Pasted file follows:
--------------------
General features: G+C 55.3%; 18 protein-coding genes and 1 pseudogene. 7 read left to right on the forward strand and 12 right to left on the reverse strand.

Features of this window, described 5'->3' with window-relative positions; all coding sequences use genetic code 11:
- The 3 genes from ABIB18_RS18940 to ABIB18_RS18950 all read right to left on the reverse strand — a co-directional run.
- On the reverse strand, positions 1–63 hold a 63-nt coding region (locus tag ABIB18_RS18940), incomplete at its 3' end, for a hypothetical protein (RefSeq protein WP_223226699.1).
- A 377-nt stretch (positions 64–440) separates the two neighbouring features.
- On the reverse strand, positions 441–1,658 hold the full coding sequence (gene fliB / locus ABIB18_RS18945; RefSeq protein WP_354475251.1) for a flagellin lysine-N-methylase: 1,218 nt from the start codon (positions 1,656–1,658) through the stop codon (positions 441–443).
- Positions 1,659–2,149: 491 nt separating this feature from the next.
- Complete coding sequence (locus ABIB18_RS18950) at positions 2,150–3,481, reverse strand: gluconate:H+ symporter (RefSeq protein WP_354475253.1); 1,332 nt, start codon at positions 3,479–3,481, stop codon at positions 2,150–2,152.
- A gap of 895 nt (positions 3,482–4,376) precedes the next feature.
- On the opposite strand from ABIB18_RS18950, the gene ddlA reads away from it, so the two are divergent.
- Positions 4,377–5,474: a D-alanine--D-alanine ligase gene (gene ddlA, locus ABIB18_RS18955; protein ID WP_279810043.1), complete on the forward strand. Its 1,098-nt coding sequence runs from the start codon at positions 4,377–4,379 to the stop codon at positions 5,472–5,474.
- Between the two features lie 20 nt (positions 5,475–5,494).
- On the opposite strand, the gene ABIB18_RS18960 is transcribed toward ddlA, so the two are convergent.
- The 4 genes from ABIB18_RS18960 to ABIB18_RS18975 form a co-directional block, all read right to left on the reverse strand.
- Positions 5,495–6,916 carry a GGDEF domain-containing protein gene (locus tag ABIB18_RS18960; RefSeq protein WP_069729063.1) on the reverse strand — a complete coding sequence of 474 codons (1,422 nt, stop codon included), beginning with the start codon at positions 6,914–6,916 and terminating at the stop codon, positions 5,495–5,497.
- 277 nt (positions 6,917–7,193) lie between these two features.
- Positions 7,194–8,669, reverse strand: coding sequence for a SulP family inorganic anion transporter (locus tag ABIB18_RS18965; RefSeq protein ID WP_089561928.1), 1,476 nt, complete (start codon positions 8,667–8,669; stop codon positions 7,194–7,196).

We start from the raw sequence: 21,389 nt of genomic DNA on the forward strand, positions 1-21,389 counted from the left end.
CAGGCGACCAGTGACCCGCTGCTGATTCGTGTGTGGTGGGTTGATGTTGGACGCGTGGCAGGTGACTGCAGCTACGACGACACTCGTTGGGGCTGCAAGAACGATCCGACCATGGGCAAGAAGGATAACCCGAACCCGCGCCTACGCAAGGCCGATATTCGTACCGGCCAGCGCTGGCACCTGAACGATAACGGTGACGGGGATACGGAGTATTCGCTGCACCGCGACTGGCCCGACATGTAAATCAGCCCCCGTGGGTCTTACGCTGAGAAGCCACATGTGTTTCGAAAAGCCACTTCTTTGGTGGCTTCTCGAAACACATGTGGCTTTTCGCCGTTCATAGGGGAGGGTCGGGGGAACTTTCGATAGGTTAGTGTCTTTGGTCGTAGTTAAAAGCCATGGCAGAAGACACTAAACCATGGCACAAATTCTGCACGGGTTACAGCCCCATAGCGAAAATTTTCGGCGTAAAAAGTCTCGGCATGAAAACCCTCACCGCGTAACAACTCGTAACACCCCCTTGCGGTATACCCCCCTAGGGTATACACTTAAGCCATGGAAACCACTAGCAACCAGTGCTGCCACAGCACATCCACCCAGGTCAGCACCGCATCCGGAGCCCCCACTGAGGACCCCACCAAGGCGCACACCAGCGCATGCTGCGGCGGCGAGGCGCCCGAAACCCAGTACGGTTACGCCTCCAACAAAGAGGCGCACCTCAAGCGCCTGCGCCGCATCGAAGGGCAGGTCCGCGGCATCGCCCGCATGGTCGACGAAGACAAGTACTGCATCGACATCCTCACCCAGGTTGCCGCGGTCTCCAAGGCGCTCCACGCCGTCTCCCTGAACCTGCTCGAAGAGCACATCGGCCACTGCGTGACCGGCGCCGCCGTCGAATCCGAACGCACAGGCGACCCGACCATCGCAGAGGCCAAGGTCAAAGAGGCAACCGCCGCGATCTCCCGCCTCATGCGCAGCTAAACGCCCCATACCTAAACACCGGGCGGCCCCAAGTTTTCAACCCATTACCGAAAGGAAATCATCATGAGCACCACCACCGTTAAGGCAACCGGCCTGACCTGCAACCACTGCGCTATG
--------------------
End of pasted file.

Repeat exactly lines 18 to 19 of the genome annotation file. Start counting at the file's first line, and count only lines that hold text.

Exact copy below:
We start from the raw sequence: 21,389 nt of genomic DNA on the forward strand, positions 1-21,389 counted from the left end.
CAGGCGACCAGTGACCCGCTGCTGATTCGTGTGTGGTGGGTTGATGTTGGACGCGTGGCAGGTGACTGCAGCTACGACGACACTCGTTGGGGCTGCAAGAACGATCCGACCATGGGCAAGAAGGATAACCCGAACCCGCGCCTACGCAAGGCCGATATTCGTACCGGCCAGCGCTGGCACCTGAACGATAACGGTGACGGGGATACGGAGTATTCGCTGCACCGCGACTGGCCCGACATGTAAATCAGCCCCCGTGGGTCTTACGCTGAGAAGCCACATGTGTTTCGAAAAGCCACTTCTTTGGTGGCTTCTCGAAACACATGTGGCTTTTCGCCGTTCATAGGGGAGGGTCGGGGGAACTTTCGATAGGTTAGTGTCTTTGGTCGTAGTTAAAAGCCATGGCAGAAGACACTAAACCATGGCACAAATTCTGCACGGGTTACAGCCCCATAGCGAAAATTTTCGGCGTAAAAAGTCTCGGCATGAAAACCCTCACCGCGTAACAACTCGTAACACCCCCTTGCGGTATACCCCCCTAGGGTATACACTTAAGCCATGGAAACCACTAGCAACCAGTGCTGCCACAGCACATCCACCCAGGTCAGCACCGCATCCGGAGCCCCCACTGAGGACCCCACCAAGGCGCACACCAGCGCATGCTGCGGCGGCGAGGCGCCCGAAACCCAGTACGGTTACGCCTCCAACAAAGAGGCGCACCTCAAGCGCCTGCGCCGCATCGAAGGGCAGGTCCGCGGCATCGCCCGCATGGTCGACGAAGACAAGTACTGCATCGACATCCTCACCCAGGTTGCCGCGGTCTCCAAGGCGCTCCACGCCGTCTCCCTGAACCTGCTCGAAGAGCACATCGGCCACTGCGTGACCGGCGCCGCCGTCGAATCCGAACGCACAGGCGACCCGACCATCGCAGAGGCCAAGGTCAAAGAGGCAACCGCCGCGATCTCCCGCCTCATGCGCAGCTAAACGCCCCATACCTAAACACCGGGCGGCCCCAAGTTTTCAACCCATTACCGAAAGGAAATCATCATGAGCACCACCACCGTTAAGGCAACCGGCCTGACCTGCAACCACTGCGCTATG